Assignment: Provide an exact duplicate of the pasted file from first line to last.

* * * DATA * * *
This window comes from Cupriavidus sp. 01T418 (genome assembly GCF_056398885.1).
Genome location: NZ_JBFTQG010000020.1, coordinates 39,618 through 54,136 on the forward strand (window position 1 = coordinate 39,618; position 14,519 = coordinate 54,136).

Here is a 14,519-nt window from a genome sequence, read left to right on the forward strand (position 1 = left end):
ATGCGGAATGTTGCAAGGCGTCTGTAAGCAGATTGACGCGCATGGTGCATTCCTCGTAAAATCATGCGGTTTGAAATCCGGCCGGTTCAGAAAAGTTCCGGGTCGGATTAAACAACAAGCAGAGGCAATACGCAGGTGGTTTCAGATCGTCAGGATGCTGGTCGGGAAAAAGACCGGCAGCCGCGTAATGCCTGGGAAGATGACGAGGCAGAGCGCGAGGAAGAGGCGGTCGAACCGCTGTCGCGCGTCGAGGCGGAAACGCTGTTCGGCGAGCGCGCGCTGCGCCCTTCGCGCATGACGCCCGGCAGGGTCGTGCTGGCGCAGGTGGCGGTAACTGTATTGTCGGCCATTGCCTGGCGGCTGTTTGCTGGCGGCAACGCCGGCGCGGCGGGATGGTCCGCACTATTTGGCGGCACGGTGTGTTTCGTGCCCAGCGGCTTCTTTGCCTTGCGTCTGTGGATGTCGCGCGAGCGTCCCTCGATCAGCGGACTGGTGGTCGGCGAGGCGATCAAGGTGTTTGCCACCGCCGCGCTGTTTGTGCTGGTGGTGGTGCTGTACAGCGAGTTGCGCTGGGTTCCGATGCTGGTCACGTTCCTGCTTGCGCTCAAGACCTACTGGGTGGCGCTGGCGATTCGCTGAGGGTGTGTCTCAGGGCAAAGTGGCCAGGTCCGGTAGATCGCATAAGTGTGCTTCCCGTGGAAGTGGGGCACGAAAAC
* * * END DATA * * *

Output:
This window comes from Cupriavidus sp. 01T418 (genome assembly GCF_056398885.1).
Genome location: NZ_JBFTQG010000020.1, coordinates 39,618 through 54,136 on the forward strand (window position 1 = coordinate 39,618; position 14,519 = coordinate 54,136).

Here is a 14,519-nt window from a genome sequence, read left to right on the forward strand (position 1 = left end):
ATGCGGAATGTTGCAAGGCGTCTGTAAGCAGATTGACGCGCATGGTGCATTCCTCGTAAAATCATGCGGTTTGAAATCCGGCCGGTTCAGAAAAGTTCCGGGTCGGATTAAACAACAAGCAGAGGCAATACGCAGGTGGTTTCAGATCGTCAGGATGCTGGTCGGGAAAAAGACCGGCAGCCGCGTAATGCCTGGGAAGATGACGAGGCAGAGCGCGAGGAAGAGGCGGTCGAACCGCTGTCGCGCGTCGAGGCGGAAACGCTGTTCGGCGAGCGCGCGCTGCGCCCTTCGCGCATGACGCCCGGCAGGGTCGTGCTGGCGCAGGTGGCGGTAACTGTATTGTCGGCCATTGCCTGGCGGCTGTTTGCTGGCGGCAACGCCGGCGCGGCGGGATGGTCCGCACTATTTGGCGGCACGGTGTGTTTCGTGCCCAGCGGCTTCTTTGCCTTGCGTCTGTGGATGTCGCGCGAGCGTCCCTCGATCAGCGGACTGGTGGTCGGCGAGGCGATCAAGGTGTTTGCCACCGCCGCGCTGTTTGTGCTGGTGGTGGTGCTGTACAGCGAGTTGCGCTGGGTTCCGATGCTGGTCACGTTCCTGCTTGCGCTCAAGACCTACTGGGTGGCGCTGGCGATTCGCTGAGGGTGTGTCTCAGGGCAAAGTGGCCAGGTCCGGTAGATCGCATAAGTGTGCTTCCCGTGGAAGTGGGGCACGAAAAC